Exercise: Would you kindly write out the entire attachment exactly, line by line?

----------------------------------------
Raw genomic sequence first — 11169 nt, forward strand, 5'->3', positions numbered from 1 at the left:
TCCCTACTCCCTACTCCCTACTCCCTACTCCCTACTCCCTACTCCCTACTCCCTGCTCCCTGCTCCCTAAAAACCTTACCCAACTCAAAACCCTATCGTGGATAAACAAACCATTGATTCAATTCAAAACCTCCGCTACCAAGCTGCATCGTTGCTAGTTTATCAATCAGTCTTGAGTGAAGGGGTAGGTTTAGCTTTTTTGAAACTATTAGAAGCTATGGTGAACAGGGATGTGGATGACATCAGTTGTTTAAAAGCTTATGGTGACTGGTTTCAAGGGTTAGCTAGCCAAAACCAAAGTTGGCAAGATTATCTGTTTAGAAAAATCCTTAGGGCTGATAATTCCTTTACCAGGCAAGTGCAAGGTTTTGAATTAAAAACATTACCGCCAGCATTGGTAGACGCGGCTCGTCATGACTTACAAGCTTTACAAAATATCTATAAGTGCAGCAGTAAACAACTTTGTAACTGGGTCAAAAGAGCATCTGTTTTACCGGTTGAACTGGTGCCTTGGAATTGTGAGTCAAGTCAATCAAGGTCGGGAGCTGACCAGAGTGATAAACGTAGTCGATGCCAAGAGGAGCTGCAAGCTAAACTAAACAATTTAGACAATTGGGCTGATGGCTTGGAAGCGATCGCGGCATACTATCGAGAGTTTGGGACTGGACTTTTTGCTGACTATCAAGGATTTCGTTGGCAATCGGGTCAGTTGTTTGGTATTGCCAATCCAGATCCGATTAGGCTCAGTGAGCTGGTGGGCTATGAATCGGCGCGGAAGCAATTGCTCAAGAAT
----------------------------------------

Raw genomic sequence first — 11169 nt, forward strand, 5'->3', positions numbered from 1 at the left:
TCCCTACTCCCTACTCCCTACTCCCTACTCCCTACTCCCTACTCCCTACTCCCTGCTCCCTGCTCCCTAAAAACCTTACCCAACTCAAAACCCTATCGTGGATAAACAAACCATTGATTCAATTCAAAACCTCCGCTACCAAGCTGCATCGTTGCTAGTTTATCAATCAGTCTTGAGTGAAGGGGTAGGTTTAGCTTTTTTGAAACTATTAGAAGCTATGGTGAACAGGGATGTGGATGACATCAGTTGTTTAAAAGCTTATGGTGACTGGTTTCAAGGGTTAGCTAGCCAAAACCAAAGTTGGCAAGATTATCTGTTTAGAAAAATCCTTAGGGCTGATAATTCCTTTACCAGGCAAGTGCAAGGTTTTGAATTAAAAACATTACCGCCAGCATTGGTAGACGCGGCTCGTCATGACTTACAAGCTTTACAAAATATCTATAAGTGCAGCAGTAAACAACTTTGTAACTGGGTCAAAAGAGCATCTGTTTTACCGGTTGAACTGGTGCCTTGGAATTGTGAGTCAAGTCAATCAAGGTCGGGAGCTGACCAGAGTGATAAACGTAGTCGATGCCAAGAGGAGCTGCAAGCTAAACTAAACAATTTAGACAATTGGGCTGATGGCTTGGAAGCGATCGCGGCATACTATCGAGAGTTTGGGACTGGACTTTTTGCTGACTATCAAGGATTTCGTTGGCAATCGGGTCAGTTGTTTGGTATTGCCAATCCAGATCCGATTAGGCTCAGTGAGCTGGTGGGCTATGAATCGGCGCGGAAGCAATTGCTCAAGAAT